Costa Rican culture revolves on food. While its origins may be traced back to pre-Columbian times, current Costa Rican cuisine has been heavily impacted by Spanish and Afro-Caribbean culture throughout the colonial period.
Costa Rican food is often robust and savory, with fruits and vegetables playing an important role. Costa Rican food lacks the spiciness of Mexican cuisine and the unapologetic meat eating of Brazil or Argentina, but it retains its own distinct flavor. Pork and beef are the most popular meats, although chicken and fish dishes are also popular, particularly around the Caribbean coast.
Remember that in Costa Rica, breakfast and lunch are the main meals of the day, with evenings being lighter affairs eaten after the sun has set and things have cooled down.
Here we provide our favorite Costa Rican foods found at most Sodas – learn more traditional Ticos idioms here – which are simple family-run restaurants found across the country, frequently on roadside stalls:
It’s so prevalent that we couldn’t begin our list without mentioning it. Gallo pinto is a Costa Rican morning classic (desayuno costarricense or tradicional). It’s made out of sautéed rice with spices, frijoles (black beans), and sometimes tiny bits of vegetables. Then you may add eggs, ham, sausage, or natilla (a kind of sour cream/cheese).
Although this meal may be requested at any time of day, a real Tico is dubious of seeing it on their plate for lunch or dinner since it is only cooked in the morning and has been lying about all day by the time supper rolls around.
Casado is a traditional Tico meal. While it shares certain components with Gallo Pinto, it is very distinct. It consists of beans and rice with finely chopped red bell peppers, fried plantains, cabbage salad, tomato, carrot, and meat (may be chicken, fish, hog, or steak) with grilled onions.
Olla de Carne
This delectable beef stew is also one of the country’s most popular recipes. It includes a variety of beef cuts (short ribs, chuck, and flank) as well as a variety of locally cultivated items such as cassava, carrots, maize, plantains, and taro roots. Despite its popularity, this meal is not available everywhere, so order it as soon as you see it on a restaurant’s menu.
Even while ceviche is most often associated with Peru, Costa Ricans like it as well. The abundance of seafood off their shore results in several exciting instances of this delectable boca (appetizer).
Fresh raw local tilapia or corvina (white sea bass) marinated in citrus juice with finely chopped herbs, vegetables, coriander, garlic, hot pepper, onion, and celery is what Costa Rica’s ceviche is made of. Ceviche made of fruits, such as mango, may also be seen sometimes, with the fruit substituting for the fish.
Tamales in Costa Rica are considerably different from those in Mexico. Boiled plantain leaves loaded with maize meal mix, saffron rice, pork, and a variety of beans and veggies make up this delectable delicacy. Tamales are traditionally cooked for special events like as Christmas or weddings, but they may also be found at local farmer’s markets.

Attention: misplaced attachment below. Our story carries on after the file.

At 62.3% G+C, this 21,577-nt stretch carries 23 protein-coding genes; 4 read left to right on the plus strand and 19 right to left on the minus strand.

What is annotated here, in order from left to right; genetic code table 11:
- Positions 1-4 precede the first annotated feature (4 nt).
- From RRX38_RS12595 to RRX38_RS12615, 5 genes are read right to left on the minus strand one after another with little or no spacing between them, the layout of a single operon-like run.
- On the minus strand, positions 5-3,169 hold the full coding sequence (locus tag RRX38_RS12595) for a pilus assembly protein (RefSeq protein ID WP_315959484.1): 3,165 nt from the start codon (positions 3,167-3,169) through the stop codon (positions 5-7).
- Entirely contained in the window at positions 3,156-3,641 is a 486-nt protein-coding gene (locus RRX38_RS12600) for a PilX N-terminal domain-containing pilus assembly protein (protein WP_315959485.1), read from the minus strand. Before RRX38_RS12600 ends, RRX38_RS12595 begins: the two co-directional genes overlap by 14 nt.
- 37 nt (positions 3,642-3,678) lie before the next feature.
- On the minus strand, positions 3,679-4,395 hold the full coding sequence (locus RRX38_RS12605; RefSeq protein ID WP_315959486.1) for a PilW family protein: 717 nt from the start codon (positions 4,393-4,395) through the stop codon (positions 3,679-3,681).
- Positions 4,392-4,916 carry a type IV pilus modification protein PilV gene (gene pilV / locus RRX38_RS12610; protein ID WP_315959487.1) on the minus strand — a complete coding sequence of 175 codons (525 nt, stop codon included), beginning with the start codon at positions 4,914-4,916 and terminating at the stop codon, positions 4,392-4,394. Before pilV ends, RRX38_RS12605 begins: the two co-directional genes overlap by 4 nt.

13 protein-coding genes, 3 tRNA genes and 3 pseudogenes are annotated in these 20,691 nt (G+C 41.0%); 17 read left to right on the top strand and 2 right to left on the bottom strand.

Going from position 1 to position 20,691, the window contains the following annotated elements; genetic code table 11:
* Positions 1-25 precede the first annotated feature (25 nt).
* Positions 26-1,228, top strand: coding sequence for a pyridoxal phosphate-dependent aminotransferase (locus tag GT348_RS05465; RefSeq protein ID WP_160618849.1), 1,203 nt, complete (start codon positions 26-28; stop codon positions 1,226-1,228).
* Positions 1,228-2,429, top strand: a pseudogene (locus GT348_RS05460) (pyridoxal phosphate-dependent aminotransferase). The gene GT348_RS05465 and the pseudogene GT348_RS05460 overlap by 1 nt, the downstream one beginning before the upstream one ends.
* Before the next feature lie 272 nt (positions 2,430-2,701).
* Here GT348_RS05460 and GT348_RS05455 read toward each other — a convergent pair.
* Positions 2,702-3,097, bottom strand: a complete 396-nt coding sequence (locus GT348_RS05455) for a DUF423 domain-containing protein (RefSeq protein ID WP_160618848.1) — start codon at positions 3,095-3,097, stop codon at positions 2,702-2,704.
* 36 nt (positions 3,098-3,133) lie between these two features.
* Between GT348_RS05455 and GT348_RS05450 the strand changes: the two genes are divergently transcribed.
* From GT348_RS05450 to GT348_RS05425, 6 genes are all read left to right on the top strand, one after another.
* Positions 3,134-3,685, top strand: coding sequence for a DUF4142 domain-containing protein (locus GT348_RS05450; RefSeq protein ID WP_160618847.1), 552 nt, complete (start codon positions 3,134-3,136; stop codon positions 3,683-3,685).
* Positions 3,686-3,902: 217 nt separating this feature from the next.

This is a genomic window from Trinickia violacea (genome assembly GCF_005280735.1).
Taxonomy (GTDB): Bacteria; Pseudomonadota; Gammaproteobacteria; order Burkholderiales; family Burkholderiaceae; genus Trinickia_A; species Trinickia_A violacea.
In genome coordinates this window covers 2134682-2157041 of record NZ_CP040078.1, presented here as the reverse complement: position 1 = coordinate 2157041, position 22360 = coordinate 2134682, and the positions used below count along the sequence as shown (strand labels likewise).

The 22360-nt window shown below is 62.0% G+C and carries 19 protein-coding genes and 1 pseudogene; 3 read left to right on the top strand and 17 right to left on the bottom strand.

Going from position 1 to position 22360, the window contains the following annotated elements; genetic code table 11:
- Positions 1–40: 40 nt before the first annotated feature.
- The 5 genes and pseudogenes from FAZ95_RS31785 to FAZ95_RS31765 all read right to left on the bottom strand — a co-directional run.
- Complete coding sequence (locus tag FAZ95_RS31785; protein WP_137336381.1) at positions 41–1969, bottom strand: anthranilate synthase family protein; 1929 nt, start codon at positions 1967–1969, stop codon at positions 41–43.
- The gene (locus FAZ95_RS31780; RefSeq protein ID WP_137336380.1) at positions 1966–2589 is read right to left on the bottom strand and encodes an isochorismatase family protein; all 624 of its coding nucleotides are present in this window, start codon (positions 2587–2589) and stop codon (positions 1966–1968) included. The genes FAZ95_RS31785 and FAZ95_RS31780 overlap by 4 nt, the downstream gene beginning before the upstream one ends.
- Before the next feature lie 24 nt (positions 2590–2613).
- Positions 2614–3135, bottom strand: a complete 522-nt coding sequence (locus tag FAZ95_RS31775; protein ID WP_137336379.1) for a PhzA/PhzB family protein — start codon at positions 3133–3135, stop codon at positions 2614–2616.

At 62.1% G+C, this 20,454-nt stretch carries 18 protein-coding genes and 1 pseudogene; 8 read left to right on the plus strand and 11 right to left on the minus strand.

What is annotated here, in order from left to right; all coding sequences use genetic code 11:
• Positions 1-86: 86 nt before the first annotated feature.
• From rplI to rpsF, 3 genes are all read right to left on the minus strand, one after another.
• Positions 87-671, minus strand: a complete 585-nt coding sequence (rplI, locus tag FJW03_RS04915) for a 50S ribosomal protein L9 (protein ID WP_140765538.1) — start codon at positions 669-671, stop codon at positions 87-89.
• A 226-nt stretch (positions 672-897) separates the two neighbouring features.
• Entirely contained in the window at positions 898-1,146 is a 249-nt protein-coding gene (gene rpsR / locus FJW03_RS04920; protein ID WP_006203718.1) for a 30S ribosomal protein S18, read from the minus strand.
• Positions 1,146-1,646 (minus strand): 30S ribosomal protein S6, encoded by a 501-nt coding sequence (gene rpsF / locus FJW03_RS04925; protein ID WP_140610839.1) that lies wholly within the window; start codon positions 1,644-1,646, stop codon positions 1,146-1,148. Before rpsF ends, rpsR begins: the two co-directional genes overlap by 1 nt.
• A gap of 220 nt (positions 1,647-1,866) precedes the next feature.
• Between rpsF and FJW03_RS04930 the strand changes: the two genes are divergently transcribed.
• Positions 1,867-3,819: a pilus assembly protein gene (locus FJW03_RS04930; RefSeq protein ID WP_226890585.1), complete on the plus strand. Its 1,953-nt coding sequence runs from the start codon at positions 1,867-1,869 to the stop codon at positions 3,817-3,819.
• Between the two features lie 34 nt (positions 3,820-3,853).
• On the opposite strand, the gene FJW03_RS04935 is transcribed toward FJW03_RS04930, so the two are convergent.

This delectable indigenous recipe produced by grilling slices of beef on a skewer over an open fire is not found only in Costa Rica but is nonetheless highly popular. Grab a portion between two tortillas to eat.
Costa Rica’s Caribbean side has its own flavour when it comes to specialty cuisine. In reality, it’s the same dish served everywhere in the nation, but with coconut milk, curry, and ginger added. It tastes fantastic.
Costa Rica has to be one of the top nations for freshly squeezed juice in the world. An extraordinary range of tropical fruits, half of which most of us have never heard of (Anona, Caimito, Mangosteen, Pejibaye, Naseberry…), allow for a limitless variety of drinks that are both sweet and healthful!
From street corners in San Jose to roadside kiosks in the heart of the country, you’ll find merchants selling fresh food.
As a provider of some of the best coffee in the world, when visiting, look for options from smaller, organic farmers rather than the ubiquitous and sometimes uninspired Britt brand. Ask for café negro if you want black coffee; café con leche if you want milk. A bean-to-cup demonstration, followed by a taste of the finest brews, is highly recommended at a coffee plantation.
This drink is supposed to alleviate indigestion, gastritis, and constipation by combining dry black Chan seeds in water with honey. It’s also worth noting that Chan leaves may be made into an infusion and have been shown to aid with high blood pressure. An all-around wonder worker.
Arroz Con Leche
Rice and milk are the simplest method to explain arroz con leche. But the flavour is much more complex and exquisite than that description suggests. Sugar, salt, lemon zest, and cinnamon sticks are also called for in the recipe – see, I told you it was great!
Sopa Negra (Black Bean Soup)
While dessert is my favourite and breakfast is a close second, I am also delighted to declare that I am a soup connoisseur!
Sopa Negra is no exception, and this classic soup from my homeland is guaranteed to fill you up. This soup is ideal for vegetarians, and some variations may accommodate other dietary constraints, such as gluten-free.
If you’re searching for a delicious dinner or snack, chifrijo is the way to go. Served at local events, farmer’s markets, and restaurants. The name combines the two primary ingredients: chicharrones and frijoles.